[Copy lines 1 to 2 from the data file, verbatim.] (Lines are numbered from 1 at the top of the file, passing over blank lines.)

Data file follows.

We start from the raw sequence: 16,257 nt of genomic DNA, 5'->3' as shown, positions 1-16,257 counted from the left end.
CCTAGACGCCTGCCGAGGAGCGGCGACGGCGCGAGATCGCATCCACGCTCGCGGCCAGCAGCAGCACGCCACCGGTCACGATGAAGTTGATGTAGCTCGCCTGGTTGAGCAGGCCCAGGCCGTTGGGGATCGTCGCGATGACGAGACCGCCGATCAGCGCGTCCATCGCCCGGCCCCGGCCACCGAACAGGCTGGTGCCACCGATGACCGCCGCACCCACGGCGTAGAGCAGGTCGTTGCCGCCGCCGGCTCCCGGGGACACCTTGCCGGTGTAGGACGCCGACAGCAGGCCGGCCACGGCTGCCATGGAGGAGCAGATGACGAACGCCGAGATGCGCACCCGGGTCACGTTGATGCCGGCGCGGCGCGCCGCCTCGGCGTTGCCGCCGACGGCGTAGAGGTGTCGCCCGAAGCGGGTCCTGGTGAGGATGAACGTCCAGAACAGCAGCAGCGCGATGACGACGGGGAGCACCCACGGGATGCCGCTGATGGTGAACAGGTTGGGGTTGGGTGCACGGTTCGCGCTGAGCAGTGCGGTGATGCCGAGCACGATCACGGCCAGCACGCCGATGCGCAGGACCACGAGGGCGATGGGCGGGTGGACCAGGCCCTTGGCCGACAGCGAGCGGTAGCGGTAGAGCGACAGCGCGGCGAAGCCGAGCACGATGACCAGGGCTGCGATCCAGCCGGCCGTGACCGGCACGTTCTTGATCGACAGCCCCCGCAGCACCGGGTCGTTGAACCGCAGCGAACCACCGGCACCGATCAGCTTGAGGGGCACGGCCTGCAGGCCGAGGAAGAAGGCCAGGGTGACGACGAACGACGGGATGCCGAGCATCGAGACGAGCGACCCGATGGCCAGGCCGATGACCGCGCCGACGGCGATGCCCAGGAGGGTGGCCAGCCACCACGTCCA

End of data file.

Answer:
We start from the raw sequence: 16,257 nt of genomic DNA, 5'->3' as shown, positions 1-16,257 counted from the left end.
CCTAGACGCCTGCCGAGGAGCGGCGACGGCGCGAGATCGCATCCACGCTCGCGGCCAGCAGCAGCACGCCACCGGTCACGATGAAGTTGATGTAGCTCGCCTGGTTGAGCAGGCCCAGGCCGTTGGGGATCGTCGCGATGACGAGACCGCCGATCAGCGCGTCCATCGCCCGGCCCCGGCCACCGAACAGGCTGGTGCCACCGATGACCGCCGCACCCACGGCGTAGAGCAGGTCGTTGCCGCCGCCGGCTCCCGGGGACACCTTGCCGGTGTAGGACGCCGACAGCAGGCCGGCCACGGCTGCCATGGAGGAGCAGATGACGAACGCCGAGATGCGCACCCGGGTCACGTTGATGCCGGCGCGGCGCGCCGCCTCGGCGTTGCCGCCGACGGCGTAGAGGTGTCGCCCGAAGCGGGTCCTGGTGAGGATGAACGTCCAGAACAGCAGCAGCGCGATGACGACGGGGAGCACCCACGGGATGCCGCTGATGGTGAACAGGTTGGGGTTGGGTGCACGGTTCGCGCTGAGCAGTGCGGTGATGCCGAGCACGATCACGGCCAGCACGCCGATGCGCAGGACCACGAGGGCGATGGGCGGGTGGACCAGGCCCTTGGCCGACAGCGAGCGGTAGCGGTAGAGCGACAGCGCGGCGAAGCCGAGCACGATGACCAGGGCTGCGATCCAGCCGGCCGTGACCGGCACGTTCTTGATCGACAGCCCCCGCAGCACCGGGTCGTTGAACCGCAGCGAACCACCGGCACCGATCAGCTTGAGGGGCACGGCCTGCAGGCCGAGGAAGAAGGCCAGGGTGACGACGAACGACGGGATGCCGAGCATCGAGACGAGCGACCCGATGGCCAGGCCGATGACCGCGCCGACGGCGATGCCCAGGAGGGTGGCCAGCCACCACGTCCA